Jammy eggs are the best party eggs

Meet the secret ingredient to a more flavorful get-together

By Ashlie D. Stevens

Food Editor

Published September 4, 2022 6:25PM (EDT)

Fresh salad with soft boiled eggs (Getty Images/Claudia Totir)
Fresh salad with soft boiled eggs (Getty Images/Claudia Totir)

In 2009, Anthony Bourdain coined the term "egg slut" as a descriptor for a chef who simply adds an egg to everything to make it better. It was a prescient moment, as the impending new decade ushered in what the late food critic Jonathan Gold referred to as the phenomenon of the "era of Egg on Everything."

Typically, these were fried eggs, draped over everything from hamburger patties to Caesar salads, but I've recently entered my own personal Egg Era centered on jammy eggs. The kind that you boil for just under seven minutes and halve. To me, they're eggs at their most perfect — set whites cradling luscious, golden yolks. They also happen to be one of the best additions you can make to a late summer party.

The entertaining appeal of the jammy egg is two-fold.

Jammy eggs happen to be one of the best add-ins to traditional cookout salads like potato, macaroni and chicken salads. Again, while I love a hard boiled egg for many things, chopped jammy eggs simply belong here. Since the yolk is still a little liquid, it coats the contents of the salad, while also blending nicely with whatever "dressing" you use, whether it's mayonnaise- or vinegar-based. The chopped egg white also gives the salad some additional texture.

A great example of this is Monifa Dayo's "genius potato salad," which writer Brinda Ayer once described as "transcendent." It has everything going for it: parboiled and roasted potatoes with craggy, crisp edges; garlic aioli cut with creamy whole-milk yogurt; briny capers and pickled shallots; wisps of tender, fresh herbs; and, of course, soft-boiled eggs.

"[They] are cradled on top and roughly quartered, their unctuous yolks mingling with the aioli-yogurt blend," Ayer wrote. "Right before the garnish, perhaps the most important step of the whole recipe takes place: the briefest, gentlest hand-mixing of the salad's ingredients, so delicate so that streaks of aioli and discs of poached egg white will remain intact and identifiable within the mishmash."

Want more great food writing and recipes? Subscribe to Salon Food's newsletter, The Bite.

Another traditional salad in which this would work is "deviled egg pasta salad," which was a fixture at my family cookouts. Like the name suggests, it takes all the typical ingredients found in deviled eggs — mayonnaise, mustard and maybe a pinch of smoked paprika whipped with hardboiled yolks —and incorporates them into dressing for elbow macaroni. It's delicious as-is, but to borrow a term from Ayer, it's transcendent when you substitute soft-boiled eggs for hard-boiled ones.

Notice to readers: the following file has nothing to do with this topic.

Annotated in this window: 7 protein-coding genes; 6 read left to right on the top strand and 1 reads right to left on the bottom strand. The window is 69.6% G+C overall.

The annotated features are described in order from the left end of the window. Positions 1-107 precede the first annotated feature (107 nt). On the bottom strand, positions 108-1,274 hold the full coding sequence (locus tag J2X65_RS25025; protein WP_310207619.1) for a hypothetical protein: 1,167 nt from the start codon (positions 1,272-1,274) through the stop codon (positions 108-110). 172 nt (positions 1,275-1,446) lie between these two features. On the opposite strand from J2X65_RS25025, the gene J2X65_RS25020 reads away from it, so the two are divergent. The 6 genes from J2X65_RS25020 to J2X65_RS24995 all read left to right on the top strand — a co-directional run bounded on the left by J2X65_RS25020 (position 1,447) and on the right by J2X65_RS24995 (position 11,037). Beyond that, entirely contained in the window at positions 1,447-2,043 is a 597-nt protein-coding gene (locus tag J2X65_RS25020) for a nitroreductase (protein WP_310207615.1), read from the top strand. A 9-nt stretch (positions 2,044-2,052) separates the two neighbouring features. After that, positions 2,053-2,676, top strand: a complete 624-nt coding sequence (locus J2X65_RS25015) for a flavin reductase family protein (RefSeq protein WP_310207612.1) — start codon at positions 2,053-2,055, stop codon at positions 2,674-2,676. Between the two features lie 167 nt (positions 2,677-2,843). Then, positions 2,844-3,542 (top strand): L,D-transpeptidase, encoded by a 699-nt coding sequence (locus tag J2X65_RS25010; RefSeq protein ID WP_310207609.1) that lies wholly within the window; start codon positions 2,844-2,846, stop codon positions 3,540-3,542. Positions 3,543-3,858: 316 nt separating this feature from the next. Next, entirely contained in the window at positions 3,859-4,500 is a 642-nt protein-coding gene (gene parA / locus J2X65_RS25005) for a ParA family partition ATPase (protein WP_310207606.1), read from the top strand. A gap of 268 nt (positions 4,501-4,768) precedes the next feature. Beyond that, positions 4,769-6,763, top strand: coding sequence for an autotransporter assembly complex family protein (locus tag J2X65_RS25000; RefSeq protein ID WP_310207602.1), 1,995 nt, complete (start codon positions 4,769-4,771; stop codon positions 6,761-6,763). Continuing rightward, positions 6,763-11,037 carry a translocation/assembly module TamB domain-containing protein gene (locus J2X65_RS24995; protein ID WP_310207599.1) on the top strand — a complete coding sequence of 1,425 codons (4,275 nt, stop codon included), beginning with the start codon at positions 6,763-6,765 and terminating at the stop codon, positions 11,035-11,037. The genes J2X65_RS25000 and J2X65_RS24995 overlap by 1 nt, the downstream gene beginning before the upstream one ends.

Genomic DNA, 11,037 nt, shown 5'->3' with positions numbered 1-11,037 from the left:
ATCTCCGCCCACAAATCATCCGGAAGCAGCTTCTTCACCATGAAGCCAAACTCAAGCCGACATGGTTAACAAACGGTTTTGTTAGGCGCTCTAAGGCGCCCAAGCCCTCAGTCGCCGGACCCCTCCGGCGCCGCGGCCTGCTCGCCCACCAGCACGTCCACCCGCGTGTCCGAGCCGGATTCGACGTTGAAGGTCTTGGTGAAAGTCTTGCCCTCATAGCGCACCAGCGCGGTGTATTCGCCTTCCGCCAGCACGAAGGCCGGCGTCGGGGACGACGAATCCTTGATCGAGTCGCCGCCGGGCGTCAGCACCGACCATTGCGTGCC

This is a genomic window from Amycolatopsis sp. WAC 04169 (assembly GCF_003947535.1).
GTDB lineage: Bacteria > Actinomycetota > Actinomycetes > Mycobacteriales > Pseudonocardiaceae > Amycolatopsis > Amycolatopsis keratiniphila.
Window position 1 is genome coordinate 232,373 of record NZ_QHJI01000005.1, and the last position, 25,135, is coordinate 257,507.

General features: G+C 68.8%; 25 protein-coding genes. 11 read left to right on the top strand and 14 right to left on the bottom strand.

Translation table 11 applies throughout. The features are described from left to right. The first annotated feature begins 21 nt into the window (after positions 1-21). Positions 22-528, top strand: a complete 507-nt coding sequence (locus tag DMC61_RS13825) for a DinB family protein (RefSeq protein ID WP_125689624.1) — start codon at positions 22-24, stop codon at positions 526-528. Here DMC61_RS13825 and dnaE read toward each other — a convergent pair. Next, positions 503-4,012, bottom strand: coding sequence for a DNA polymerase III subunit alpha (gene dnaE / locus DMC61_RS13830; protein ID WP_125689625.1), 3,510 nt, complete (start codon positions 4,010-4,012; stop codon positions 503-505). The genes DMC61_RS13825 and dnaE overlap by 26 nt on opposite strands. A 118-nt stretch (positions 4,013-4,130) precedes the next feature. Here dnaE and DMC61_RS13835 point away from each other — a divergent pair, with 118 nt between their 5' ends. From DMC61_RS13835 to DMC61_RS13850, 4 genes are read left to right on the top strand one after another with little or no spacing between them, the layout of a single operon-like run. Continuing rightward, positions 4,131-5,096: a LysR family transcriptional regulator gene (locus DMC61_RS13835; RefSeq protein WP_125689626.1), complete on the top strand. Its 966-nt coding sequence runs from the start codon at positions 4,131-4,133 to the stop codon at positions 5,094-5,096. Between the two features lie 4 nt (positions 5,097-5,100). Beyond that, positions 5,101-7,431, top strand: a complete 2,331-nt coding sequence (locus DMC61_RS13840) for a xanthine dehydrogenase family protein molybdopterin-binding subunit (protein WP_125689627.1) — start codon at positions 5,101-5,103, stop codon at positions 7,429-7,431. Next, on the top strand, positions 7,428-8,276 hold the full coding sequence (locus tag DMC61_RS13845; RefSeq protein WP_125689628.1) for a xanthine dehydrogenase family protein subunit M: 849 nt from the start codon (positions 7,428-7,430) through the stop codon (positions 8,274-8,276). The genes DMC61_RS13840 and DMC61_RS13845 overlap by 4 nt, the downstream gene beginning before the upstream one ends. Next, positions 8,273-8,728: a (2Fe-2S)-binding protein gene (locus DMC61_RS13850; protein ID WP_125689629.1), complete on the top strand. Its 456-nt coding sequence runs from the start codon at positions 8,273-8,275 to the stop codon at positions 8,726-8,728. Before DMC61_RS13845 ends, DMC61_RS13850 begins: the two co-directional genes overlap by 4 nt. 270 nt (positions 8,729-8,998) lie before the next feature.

On that note, while it would be a little weird to set out a plate of hard boiled eggs at a party (I'm not exactly sure why, but something shifts in those extra few minutes of boiling), I was at the soft launch of a friend's restaurant a few years ago and one of the passable snacks was a platter of halved jammy eggs served with a few different types of salt — black, flaky, smoked — and small bowls of minced herbs. 

Its delicious simplicity can't be overstated.

Its delicious simplicity can't be overstated; these eggs are bite-sized umami and fat bombs made all the better by salt and a little verdance. If you want to add a little acid to them in the form of a drizzle of good vinegar or lemon zest, it wouldn't be misplaced, though it's by no means necessary. When served alongside sliced seasonal produce and good toast points, they feel particularly decadent despite only taking a few minutes to make. If you're looking for a way to feed a group of people that's truly effortless, add these to your entertaining menu. 

Having a party of one

The beauty of this dish is that it can be scaled down to a single egg. That alone is worth celebrating. 

Salon Food writes about stuff we think you'll like. Salon has affiliate partnerships, so we may get a share of the revenue from your purchase.

By Ashlie D. Stevens

Ashlie D. Stevens is Salon's food editor. She is also an award-winning radio producer, editor and features writer — with a special emphasis on food, culture and subculture. Her writing has appeared in and on The Atlantic, National Geographic’s “The Plate,” Eater, VICE, Slate, Salon, The Bitter Southerner and Chicago Magazine, while her audio work has appeared on NPR’s All Things Considered and Here & Now, as well as APM’s Marketplace. She is based in Chicago.

MORE FROM Ashlie D. Stevens

Related Topics ------------------------------------------

Cookouts Eggs Entertaining Food Jammy Eggs Potato Salad